On their debut album ‘1823’, US metal band EMBR wasted no time in introducing their talents with a heavy riff. Across its seven songs, there were strong callbacks to doom and sludge greats like Crowbar jostling with flourishes that suggested a love of the darker side of the grunge and goth movements. Unlike so many other similar releases was a strong melodic core, helped no end by some great vocal performances from Crystal Bigelow. The band closed the year with a surprise covers EP, ‘Idolatory’, which further showcased their natural abilities for heavy sounds, as well as a love for some of Seattle’s finest exports. After that release, there was no doubt that this would be a band to watch out for in the future.
A year on, their ‘1023’ EP is every bit as immense, and ‘Vesuvius’ in particular, announces the band’s return in classic style, whipping up a relatively fast tempo contrasted with the kind of heaviness you’d expect from a stoner/doom band. Fairly quickly, the distorted and slightly sludgy sound calls back to Black Moth and the more melodic end of Witch Mountain, while always sounding like the EMBR you’ve always loved. The riffs are impressive from the outset – and even more so once a heavier mid-section is reached – but, as before, the vocals remain the most striking element of the band’s sound. In contrast to the audio sledgehammer reawakening the very best in doomy grooves, Crystal Bigelow’s vocals are clean, very accessible and almost haunting. The way she’s able to deliver the longer notes with ease is immediately striking; the way she combines an almost bluesy cry with an impassioned howl, even more so, and a light use of echo and effects only helps to accentuate the melody’s other-worldly qualities. She’s by no means a one dimensional performer, either: at the point where the riffs reach their peak, she trades in the more melodic sounds for scratchy black metal rasps, suggesting that EMBR could easily transition into something much heavier at the drop of a hat.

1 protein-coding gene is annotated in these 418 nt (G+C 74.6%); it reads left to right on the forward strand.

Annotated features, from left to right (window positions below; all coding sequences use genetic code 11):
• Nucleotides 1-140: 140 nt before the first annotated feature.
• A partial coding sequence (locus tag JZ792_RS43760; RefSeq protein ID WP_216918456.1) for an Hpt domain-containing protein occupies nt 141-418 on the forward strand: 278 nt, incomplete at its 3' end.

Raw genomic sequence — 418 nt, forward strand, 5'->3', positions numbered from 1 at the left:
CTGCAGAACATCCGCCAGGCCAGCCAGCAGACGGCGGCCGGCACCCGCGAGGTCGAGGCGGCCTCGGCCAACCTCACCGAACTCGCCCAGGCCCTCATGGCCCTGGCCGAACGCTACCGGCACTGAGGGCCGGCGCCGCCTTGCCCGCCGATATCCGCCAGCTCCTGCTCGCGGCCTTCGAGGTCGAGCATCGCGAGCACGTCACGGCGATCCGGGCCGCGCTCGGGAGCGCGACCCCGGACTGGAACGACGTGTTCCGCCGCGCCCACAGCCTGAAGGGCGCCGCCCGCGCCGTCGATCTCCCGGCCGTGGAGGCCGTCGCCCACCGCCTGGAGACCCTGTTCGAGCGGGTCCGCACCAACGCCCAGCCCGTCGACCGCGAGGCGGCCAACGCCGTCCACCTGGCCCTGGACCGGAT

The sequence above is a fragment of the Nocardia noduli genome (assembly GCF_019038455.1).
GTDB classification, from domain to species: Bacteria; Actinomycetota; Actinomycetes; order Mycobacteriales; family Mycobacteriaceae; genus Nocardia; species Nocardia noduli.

Delving into something even more intense, ‘Born’ begins with a heavily distorted bass throwing out notes at a funereal pace, every one highlighting the dirtiest edge of Alan Light’s playing, before everything is swamped by a heavy as hell guitar part, with Mark Buchanan chugging at half speed. Underscored by a pounding drum, this is the EMBR machine in full grind, never caring to temper the doom, only aiming for full-scale weight of a riff – and succeeding with aplomb. It’s so heavy that there are times where you’d wonder how Crystal’s voice could hold firm, but with some multi-tracking of a counter harmony, the occasional growl and a distinctive trill, she puts in something of a career defining performance. The later part of the number shifts gears, albeit briefly, allowing time enough for Buchanan to offer a classic metal riff with more of a groove before everything settles into a doom and goth hybrid that sounds like the UK’s (much missed) Black Moth in full flight. It could be a contender for one of the best EMBR tracks to date, at least until ‘A Grave For The Axe’ finally lends the EP something a little quirkier. It’s no less heavy – in fact, parts of it could seen be darker still, thanks to a world of applied distortion and an even deeper bass – but an uneasy marriage of classic doom riffs with throat-rawing growls contrasting with the clean, female cries reinforce the greatness in the band’s heavy hybrid sound, whilst occasional busier riffs almost lend something of a carny atmosphere. There’s more of a focus on a death metal influenced counter vocal, making this seem even more intense; Erik Bigelow’s drums carry a pleasingly live sound, accentuating more of a natural feel, and the sludgiest elements of the chorus are a welcome throwback to the band’s cover of Soundgarden’s ‘Mailman’, making this another unmissable tour-de-force of heaviness. It’s another performance that’s end to end great, but it’s also a piece where repeated listens will reap greater rewards.
For those who’ve enjoyed previous EMBR recordings, ‘1021’ will certainly deliver more riff-oriented gold. Some of this material is even more intense than before, yet somehow without sacrificing too much of the band’s brilliant and dark melodic core. If this EP proves anything, it’s that the band have not only survived a pandemic lockdown, but a closed world and a growing anxiety seems to have made them even stronger.